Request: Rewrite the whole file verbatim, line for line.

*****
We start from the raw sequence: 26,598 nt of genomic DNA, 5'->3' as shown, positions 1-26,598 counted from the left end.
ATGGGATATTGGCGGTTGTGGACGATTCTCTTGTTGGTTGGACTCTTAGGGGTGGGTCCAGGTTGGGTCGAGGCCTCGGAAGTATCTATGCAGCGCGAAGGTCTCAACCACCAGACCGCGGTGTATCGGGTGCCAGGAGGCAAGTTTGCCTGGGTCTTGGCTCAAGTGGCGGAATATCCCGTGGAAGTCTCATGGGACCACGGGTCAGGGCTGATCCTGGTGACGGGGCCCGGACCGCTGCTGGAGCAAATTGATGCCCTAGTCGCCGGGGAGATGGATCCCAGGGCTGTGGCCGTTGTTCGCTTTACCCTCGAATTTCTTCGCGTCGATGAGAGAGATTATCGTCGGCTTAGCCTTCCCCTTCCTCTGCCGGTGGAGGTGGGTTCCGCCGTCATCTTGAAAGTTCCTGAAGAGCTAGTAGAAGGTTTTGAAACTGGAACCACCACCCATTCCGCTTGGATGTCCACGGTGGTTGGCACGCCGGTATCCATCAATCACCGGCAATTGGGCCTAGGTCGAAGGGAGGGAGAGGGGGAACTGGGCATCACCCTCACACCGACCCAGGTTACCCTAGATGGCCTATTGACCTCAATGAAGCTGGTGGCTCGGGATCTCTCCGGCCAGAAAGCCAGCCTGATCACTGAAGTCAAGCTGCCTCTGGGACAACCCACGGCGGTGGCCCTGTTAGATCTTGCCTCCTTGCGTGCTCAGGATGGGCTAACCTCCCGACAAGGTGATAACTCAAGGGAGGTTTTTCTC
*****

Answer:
We start from the raw sequence: 26,598 nt of genomic DNA, 5'->3' as shown, positions 1-26,598 counted from the left end.
ATGGGATATTGGCGGTTGTGGACGATTCTCTTGTTGGTTGGACTCTTAGGGGTGGGTCCAGGTTGGGTCGAGGCCTCGGAAGTATCTATGCAGCGCGAAGGTCTCAACCACCAGACCGCGGTGTATCGGGTGCCAGGAGGCAAGTTTGCCTGGGTCTTGGCTCAAGTGGCGGAATATCCCGTGGAAGTCTCATGGGACCACGGGTCAGGGCTGATCCTGGTGACGGGGCCCGGACCGCTGCTGGAGCAAATTGATGCCCTAGTCGCCGGGGAGATGGATCCCAGGGCTGTGGCCGTTGTTCGCTTTACCCTCGAATTTCTTCGCGTCGATGAGAGAGATTATCGTCGGCTTAGCCTTCCCCTTCCTCTGCCGGTGGAGGTGGGTTCCGCCGTCATCTTGAAAGTTCCTGAAGAGCTAGTAGAAGGTTTTGAAACTGGAACCACCACCCATTCCGCTTGGATGTCCACGGTGGTTGGCACGCCGGTATCCATCAATCACCGGCAATTGGGCCTAGGTCGAAGGGAGGGAGAGGGGGAACTGGGCATCACCCTCACACCGACCCAGGTTACCCTAGATGGCCTATTGACCTCAATGAAGCTGGTGGCTCGGGATCTCTCCGGCCAGAAAGCCAGCCTGATCACTGAAGTCAAGCTGCCTCTGGGACAACCCACGGCGGTGGCCCTGTTAGATCTTGCCTCCTTGCGTGCTCAGGATGGGCTAACCTCCCGACAAGGTGATAACTCAAGGGAGGTTTTTCTC